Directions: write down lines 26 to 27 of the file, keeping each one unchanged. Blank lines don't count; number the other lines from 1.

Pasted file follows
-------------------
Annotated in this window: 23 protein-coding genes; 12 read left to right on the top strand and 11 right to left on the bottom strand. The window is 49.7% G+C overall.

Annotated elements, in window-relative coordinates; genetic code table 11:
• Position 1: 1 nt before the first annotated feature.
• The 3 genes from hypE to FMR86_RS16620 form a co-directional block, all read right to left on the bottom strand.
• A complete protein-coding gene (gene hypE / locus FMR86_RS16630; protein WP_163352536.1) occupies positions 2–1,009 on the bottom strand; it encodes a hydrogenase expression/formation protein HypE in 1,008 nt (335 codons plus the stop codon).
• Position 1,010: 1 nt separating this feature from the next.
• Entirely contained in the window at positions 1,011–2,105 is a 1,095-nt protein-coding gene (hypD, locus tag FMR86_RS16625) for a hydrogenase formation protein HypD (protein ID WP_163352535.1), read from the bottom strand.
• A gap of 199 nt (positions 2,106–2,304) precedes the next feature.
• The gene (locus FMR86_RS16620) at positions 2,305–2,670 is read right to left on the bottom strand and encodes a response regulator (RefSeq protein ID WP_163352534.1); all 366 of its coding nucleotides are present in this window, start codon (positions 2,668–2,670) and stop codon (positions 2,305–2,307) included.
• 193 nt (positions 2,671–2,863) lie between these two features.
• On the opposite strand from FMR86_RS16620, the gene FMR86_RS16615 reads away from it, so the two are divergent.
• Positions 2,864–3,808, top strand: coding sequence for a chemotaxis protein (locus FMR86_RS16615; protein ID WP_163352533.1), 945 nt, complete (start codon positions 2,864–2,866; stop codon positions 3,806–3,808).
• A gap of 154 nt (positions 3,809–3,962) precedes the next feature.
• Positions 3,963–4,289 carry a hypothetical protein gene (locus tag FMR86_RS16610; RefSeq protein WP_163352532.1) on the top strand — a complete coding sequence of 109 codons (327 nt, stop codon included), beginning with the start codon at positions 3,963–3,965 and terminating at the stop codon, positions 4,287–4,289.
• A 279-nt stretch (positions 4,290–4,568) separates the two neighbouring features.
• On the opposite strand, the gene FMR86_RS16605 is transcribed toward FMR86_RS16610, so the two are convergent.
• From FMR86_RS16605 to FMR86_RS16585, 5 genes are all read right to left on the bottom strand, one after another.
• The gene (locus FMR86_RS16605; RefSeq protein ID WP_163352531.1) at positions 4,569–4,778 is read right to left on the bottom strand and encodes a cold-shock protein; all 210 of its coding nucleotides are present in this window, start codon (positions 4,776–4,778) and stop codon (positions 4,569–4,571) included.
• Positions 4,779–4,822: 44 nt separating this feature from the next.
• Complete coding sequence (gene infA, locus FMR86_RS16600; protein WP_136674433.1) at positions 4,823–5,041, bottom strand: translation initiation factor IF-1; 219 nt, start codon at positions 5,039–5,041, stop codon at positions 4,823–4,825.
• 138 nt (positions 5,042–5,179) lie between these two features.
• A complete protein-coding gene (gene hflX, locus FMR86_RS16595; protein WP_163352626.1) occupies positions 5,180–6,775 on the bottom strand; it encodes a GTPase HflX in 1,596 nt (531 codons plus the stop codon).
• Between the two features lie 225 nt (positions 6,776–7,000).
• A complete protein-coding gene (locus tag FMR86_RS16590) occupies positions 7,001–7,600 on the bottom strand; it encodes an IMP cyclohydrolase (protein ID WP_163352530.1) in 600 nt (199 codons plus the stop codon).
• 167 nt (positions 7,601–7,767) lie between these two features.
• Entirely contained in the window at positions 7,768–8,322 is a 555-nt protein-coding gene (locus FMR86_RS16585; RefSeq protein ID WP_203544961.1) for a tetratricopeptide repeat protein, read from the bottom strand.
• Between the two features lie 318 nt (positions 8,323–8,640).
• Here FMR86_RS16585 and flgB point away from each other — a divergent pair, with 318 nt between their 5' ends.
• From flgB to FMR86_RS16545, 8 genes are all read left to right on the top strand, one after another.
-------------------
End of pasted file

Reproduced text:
• Entirely contained in the window at positions 7,768–8,322 is a 555-nt protein-coding gene (locus FMR86_RS16585; RefSeq protein ID WP_203544961.1) for a tetratricopeptide repeat protein, read from the bottom strand.
• Between the two features lie 318 nt (positions 8,323–8,640).